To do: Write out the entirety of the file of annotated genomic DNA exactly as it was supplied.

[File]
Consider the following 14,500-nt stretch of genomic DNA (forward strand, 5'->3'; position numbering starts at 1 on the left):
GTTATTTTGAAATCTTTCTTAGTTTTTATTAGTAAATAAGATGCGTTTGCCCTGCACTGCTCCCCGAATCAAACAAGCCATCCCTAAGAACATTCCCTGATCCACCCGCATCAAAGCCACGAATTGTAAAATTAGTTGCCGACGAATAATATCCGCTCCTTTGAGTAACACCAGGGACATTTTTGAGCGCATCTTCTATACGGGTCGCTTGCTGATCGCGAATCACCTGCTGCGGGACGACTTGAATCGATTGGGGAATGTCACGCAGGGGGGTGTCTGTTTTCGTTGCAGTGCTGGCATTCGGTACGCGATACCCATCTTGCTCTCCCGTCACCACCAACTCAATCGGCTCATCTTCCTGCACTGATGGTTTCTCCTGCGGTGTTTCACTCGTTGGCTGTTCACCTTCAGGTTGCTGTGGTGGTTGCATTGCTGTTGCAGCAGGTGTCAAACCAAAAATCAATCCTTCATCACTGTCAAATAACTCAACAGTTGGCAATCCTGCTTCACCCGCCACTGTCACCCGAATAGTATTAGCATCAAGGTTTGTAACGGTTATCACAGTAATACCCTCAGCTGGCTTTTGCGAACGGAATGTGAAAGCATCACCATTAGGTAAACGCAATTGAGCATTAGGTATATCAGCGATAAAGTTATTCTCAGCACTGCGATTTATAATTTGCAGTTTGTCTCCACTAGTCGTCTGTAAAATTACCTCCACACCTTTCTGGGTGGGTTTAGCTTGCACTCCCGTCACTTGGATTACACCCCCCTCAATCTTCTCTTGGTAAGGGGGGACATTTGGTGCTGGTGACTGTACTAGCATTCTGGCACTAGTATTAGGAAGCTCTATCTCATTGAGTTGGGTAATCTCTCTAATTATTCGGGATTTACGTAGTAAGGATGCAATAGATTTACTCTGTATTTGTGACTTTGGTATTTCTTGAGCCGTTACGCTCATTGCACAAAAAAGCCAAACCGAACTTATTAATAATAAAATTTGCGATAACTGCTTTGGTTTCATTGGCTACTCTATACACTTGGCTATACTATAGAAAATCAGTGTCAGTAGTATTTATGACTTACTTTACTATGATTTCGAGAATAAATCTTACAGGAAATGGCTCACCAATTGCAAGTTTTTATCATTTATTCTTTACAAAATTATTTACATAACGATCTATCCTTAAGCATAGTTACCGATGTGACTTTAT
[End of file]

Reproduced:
Consider the following 14,500-nt stretch of genomic DNA (forward strand, 5'->3'; position numbering starts at 1 on the left):
GTTATTTTGAAATCTTTCTTAGTTTTTATTAGTAAATAAGATGCGTTTGCCCTGCACTGCTCCCCGAATCAAACAAGCCATCCCTAAGAACATTCCCTGATCCACCCGCATCAAAGCCACGAATTGTAAAATTAGTTGCCGACGAATAATATCCGCTCCTTTGAGTAACACCAGGGACATTTTTGAGCGCATCTTCTATACGGGTCGCTTGCTGATCGCGAATCACCTGCTGCGGGACGACTTGAATCGATTGGGGAATGTCACGCAGGGGGGTGTCTGTTTTCGTTGCAGTGCTGGCATTCGGTACGCGATACCCATCTTGCTCTCCCGTCACCACCAACTCAATCGGCTCATCTTCCTGCACTGATGGTTTCTCCTGCGGTGTTTCACTCGTTGGCTGTTCACCTTCAGGTTGCTGTGGTGGTTGCATTGCTGTTGCAGCAGGTGTCAAACCAAAAATCAATCCTTCATCACTGTCAAATAACTCAACAGTTGGCAATCCTGCTTCACCCGCCACTGTCACCCGAATAGTATTAGCATCAAGGTTTGTAACGGTTATCACAGTAATACCCTCAGCTGGCTTTTGCGAACGGAATGTGAAAGCATCACCATTAGGTAAACGCAATTGAGCATTAGGTATATCAGCGATAAAGTTATTCTCAGCACTGCGATTTATAATTTGCAGTTTGTCTCCACTAGTCGTCTGTAAAATTACCTCCACACCTTTCTGGGTGGGTTTAGCTTGCACTCCCGTCACTTGGATTACACCCCCCTCAATCTTCTCTTGGTAAGGGGGGACATTTGGTGCTGGTGACTGTACTAGCATTCTGGCACTAGTATTAGGAAGCTCTATCTCATTGAGTTGGGTAATCTCTCTAATTATTCGGGATTTACGTAGTAAGGATGCAATAGATTTACTCTGTATTTGTGACTTTGGTATTTCTTGAGCCGTTACGCTCATTGCACAAAAAAGCCAAACCGAACTTATTAATAATAAAATTTGCGATAACTGCTTTGGTTTCATTGGCTACTCTATACACTTGGCTATACTATAGAAAATCAGTGTCAGTAGTATTTATGACTTACTTTACTATGATTTCGAGAATAAATCTTACAGGAAATGGCTCACCAATTGCAAGTTTTTATCATTTATTCTTTACAAAATTATTTACATAACGATCTATCCTTAAGCATAGTTACCGATGTGACTTTAT